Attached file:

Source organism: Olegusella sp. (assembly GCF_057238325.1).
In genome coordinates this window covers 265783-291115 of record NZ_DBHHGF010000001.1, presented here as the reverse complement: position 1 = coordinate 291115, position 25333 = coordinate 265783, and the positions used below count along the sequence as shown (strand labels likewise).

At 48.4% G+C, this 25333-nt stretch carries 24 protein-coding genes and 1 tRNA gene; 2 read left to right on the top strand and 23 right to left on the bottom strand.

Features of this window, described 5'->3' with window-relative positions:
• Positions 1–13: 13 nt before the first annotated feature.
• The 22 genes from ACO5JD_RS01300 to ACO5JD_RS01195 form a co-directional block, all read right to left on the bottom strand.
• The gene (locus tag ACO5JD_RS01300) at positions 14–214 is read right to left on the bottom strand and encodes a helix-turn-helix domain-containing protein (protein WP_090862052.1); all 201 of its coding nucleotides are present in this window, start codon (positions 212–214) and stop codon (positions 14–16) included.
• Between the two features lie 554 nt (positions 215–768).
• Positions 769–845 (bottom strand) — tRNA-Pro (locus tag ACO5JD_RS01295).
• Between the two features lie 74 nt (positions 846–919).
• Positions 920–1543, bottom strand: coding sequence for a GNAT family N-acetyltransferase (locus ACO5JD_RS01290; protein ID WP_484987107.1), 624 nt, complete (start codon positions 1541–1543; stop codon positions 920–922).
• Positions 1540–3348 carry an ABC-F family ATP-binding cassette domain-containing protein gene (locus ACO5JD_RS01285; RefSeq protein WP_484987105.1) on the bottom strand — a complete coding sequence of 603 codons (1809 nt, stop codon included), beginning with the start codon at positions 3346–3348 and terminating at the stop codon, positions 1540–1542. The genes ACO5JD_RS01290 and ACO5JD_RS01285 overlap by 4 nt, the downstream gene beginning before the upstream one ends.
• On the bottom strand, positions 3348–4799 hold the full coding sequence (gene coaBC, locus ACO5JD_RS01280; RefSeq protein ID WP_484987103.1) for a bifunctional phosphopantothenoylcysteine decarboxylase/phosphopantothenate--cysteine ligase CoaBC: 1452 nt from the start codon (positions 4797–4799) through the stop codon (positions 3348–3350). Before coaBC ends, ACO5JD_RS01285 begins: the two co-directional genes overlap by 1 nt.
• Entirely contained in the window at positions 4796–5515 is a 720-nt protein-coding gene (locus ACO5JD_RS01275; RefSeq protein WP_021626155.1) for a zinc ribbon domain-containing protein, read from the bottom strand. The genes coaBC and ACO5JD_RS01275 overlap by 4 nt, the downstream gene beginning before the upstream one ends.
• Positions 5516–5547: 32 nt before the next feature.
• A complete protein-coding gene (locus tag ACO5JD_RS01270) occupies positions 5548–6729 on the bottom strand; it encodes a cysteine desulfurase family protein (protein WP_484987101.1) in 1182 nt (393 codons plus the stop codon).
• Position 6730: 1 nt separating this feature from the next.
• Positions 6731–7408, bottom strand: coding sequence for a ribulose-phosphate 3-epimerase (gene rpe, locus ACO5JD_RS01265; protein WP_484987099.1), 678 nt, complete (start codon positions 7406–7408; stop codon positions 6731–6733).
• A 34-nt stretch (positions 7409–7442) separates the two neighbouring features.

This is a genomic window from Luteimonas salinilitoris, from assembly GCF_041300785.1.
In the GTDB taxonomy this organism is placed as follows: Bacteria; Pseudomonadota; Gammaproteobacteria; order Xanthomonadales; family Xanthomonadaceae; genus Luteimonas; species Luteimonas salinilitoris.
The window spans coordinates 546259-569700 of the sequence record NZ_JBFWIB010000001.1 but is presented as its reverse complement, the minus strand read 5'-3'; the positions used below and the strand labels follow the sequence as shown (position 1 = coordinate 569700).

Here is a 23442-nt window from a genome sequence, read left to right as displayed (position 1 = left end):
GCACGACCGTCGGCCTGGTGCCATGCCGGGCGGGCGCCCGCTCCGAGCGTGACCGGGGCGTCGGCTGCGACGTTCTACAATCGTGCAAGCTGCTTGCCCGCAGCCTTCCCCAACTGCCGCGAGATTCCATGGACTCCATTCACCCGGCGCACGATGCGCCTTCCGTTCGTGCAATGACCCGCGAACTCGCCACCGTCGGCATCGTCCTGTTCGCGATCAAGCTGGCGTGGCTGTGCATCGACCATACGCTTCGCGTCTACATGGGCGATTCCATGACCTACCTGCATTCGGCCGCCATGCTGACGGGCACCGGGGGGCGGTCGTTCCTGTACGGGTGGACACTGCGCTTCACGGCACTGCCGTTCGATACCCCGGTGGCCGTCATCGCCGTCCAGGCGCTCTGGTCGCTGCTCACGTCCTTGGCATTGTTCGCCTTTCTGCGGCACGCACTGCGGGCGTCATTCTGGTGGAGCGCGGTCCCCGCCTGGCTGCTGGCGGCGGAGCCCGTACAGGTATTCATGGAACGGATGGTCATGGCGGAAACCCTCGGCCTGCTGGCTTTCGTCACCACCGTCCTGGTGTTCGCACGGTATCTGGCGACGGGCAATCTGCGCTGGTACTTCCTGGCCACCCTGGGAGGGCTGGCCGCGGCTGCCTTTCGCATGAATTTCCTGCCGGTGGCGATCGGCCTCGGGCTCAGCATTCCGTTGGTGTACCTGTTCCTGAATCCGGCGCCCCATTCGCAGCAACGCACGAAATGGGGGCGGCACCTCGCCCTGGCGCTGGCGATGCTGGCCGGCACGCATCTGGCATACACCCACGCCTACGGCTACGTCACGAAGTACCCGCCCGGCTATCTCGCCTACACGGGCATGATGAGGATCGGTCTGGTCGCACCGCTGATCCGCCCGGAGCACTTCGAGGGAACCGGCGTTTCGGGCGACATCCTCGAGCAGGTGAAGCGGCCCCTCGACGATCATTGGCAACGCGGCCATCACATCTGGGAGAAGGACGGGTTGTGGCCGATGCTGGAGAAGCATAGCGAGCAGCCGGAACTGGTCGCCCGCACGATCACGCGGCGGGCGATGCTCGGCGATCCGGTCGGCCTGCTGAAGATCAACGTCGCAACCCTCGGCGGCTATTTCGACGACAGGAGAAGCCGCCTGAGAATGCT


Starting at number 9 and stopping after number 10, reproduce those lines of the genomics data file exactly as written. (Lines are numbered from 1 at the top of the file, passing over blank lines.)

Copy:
• Positions 769–845 (bottom strand) — tRNA-Pro (locus tag ACO5JD_RS01295).
• Between the two features lie 74 nt (positions 846–919).